A new light is appearing. Organic light-emitting diodes (OLEDs) stand where LEDs stood about 10 years ago—promising but expensive. But, as LEDs demonstrated, rapid advances can lower cost and speed up adoption. That’s the expectation for OLED lighting.
John W. Curran, president, LED Transformations LLC, said projected market estimates of OLED lighting vary from $58 million to $4.7 billion.
“So does anybody have a clue? I’m not so sure,” Curran said. “What I see are OLEDs making progress with efficacy, better color, longer life and flexible substrates.”
OLEDs are a diffuse-area light source produced in extremely thin sheets. A carbon-based semiconductor layer emits light when electricity is applied by adjacent electrodes. Electric current drives the light’s intensity. Color is determined by the emissive material used (e.g., red, green and blue emitters for white).
As with LEDs, the U.S. Department of Energy (DOE) is working with the lighting industry to develop and commercialize OLEDs.
“When I first started looking at OLEDs in 2010, they averaged 25 lumens per watt,” Curran said. “Today, they average around 90. The DOE projects OLEDs will ultimately achieve 190 per watt (LEDs 250 lumens per watt). Life is still an issue.”
Without a lifetime testing standard in place for OLEDs, the DOE estimates average life of OLED at 40,000 hours, though some have tested as high as 50,000. Light output decreases to 70 percent after average life. Like with LEDs, drivers and other factors affect OLED lifetimes.
While Curran anticipates LEDs will remain dominant in the solid-state lighting (SSL) market due to lower cost and higher light input, he finds OLEDs offer some distinct advantages.
“OLEDs don’t need a heat sink since the heat they generate is spread across the entire surface of the OLED, unlike LEDs that are point sources and highly directional,” he said. “OLEDs also don’t need secondary optics, are nonglare, and, as an area light source, offer soft, uniform light distribution.”
The DOE’s 2017 Small Business Innovation Research and Small Business Technology Transfer grants for SSL reveal needed breakthroughs for OLED lighting to reach broad commercialization. Grant winner Pixelligent Technologies, based in Baltimore, is a case in point. An optical advanced materials company, Pixelligent is working on better light extraction.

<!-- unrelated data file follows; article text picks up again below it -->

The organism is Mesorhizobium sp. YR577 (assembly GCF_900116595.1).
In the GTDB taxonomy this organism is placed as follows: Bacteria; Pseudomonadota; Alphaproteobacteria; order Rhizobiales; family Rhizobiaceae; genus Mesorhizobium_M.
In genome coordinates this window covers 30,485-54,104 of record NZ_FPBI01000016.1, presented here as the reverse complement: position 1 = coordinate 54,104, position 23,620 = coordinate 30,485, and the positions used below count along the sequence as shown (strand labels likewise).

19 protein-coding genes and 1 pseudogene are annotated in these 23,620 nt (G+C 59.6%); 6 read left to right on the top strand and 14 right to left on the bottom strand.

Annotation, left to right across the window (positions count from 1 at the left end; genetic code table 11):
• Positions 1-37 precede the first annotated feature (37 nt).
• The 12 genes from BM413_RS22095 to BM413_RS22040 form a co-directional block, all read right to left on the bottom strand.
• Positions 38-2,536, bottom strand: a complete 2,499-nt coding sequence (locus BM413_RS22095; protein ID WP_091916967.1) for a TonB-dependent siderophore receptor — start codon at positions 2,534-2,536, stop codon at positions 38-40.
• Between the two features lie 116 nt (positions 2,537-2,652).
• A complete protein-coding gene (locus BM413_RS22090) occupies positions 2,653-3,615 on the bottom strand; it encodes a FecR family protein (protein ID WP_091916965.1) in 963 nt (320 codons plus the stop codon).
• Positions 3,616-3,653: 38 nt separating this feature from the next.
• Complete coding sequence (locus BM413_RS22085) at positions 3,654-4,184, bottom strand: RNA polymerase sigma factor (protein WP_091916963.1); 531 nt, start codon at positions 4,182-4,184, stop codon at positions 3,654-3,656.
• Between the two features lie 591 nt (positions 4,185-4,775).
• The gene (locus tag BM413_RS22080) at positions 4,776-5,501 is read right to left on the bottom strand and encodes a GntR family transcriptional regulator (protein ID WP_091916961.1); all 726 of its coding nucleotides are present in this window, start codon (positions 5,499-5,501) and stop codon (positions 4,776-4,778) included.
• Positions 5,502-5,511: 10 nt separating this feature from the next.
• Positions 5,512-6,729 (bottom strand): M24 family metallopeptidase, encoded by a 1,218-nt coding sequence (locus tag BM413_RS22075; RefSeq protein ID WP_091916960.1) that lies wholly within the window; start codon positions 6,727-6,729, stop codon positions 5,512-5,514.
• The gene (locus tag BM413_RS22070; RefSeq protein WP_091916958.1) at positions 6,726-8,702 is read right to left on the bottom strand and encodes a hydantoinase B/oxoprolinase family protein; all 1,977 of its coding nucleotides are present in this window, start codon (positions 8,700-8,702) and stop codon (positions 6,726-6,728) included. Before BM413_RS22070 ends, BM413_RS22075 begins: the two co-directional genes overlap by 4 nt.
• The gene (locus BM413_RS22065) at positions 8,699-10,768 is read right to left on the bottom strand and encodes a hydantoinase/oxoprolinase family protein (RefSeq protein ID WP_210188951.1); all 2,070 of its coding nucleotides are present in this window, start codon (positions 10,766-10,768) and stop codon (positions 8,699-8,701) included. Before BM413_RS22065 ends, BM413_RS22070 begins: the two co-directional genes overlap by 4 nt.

“We are attempting to make a brighter, more efficient OLED device offering smooth, refractive illumination throughout without altering the emissive layers,” said Matt Healy, vice president of product management, Pixelligent Technologies. “In today’s OLED lighting panels, only about 25 percent of the light generated escapes the device as available illumination. A combination of sources are responsible for this loss, including electrical inefficiency and optical effects such as total internal reflection. Pixelligent’s light-extraction technology creates high refractive indices (RI) layers, so internal reflections are eliminated, and the light can travel smoothly offering better efficacy. We hope to better OLED efficacy and, to a lesser degree, its lifetime.”
Healy said his company has been advancing OLED technology for a number of years having won previous grants.
“The first grants allowed us to improve OLED efficiency by 100 percent, which got people’s attention,” he said. “The goal is to create an OLED light device in a commercially relevant form at an attractive or market-acceptable price.”
Pixelligent is working with OLEDWorks LLC, the only U.S.-based OLED manufacturer, and another grant winner. The Rochester, N.Y.-based firm is using Pixelligent’s work to improve the efficiency of its OLED lighting devices, now averaging 80–90 lumens per watt. That puts OLEDWorks in line with the next generation of high-efficiency OLED devices.
“Like LED, there is still an efficiency gain to go,” Healy said. “OLED is still catching up in light output. The goal is 100 lumens per watt, and we have seen how this is possible with our technology.”
“Research is also needed to extend OLED life as well as create moisture-tight seals,” Curran said. “Encapsulation is critical along the edges of the OLED panel, particularly in flexible substrate configurations. Moisture contamination is a killer to the phosphors.”
Pixelligent and OLEDWorks are addressing encapsulation and a novel substrate process through the same DOE grant. If successful, the technologies would allow for a reduction in OLED panel manufacturing cost.
The cost hurdle
Cost remains a major barrier to OLED adoption. According to the DOE, the current price of an OLED panel is in the range of $100–$200 per kilolumen (klm). It projects a marketable cost of around $15 per klm by 2025. Scaling of the manufacturing process will be important to reduce costs.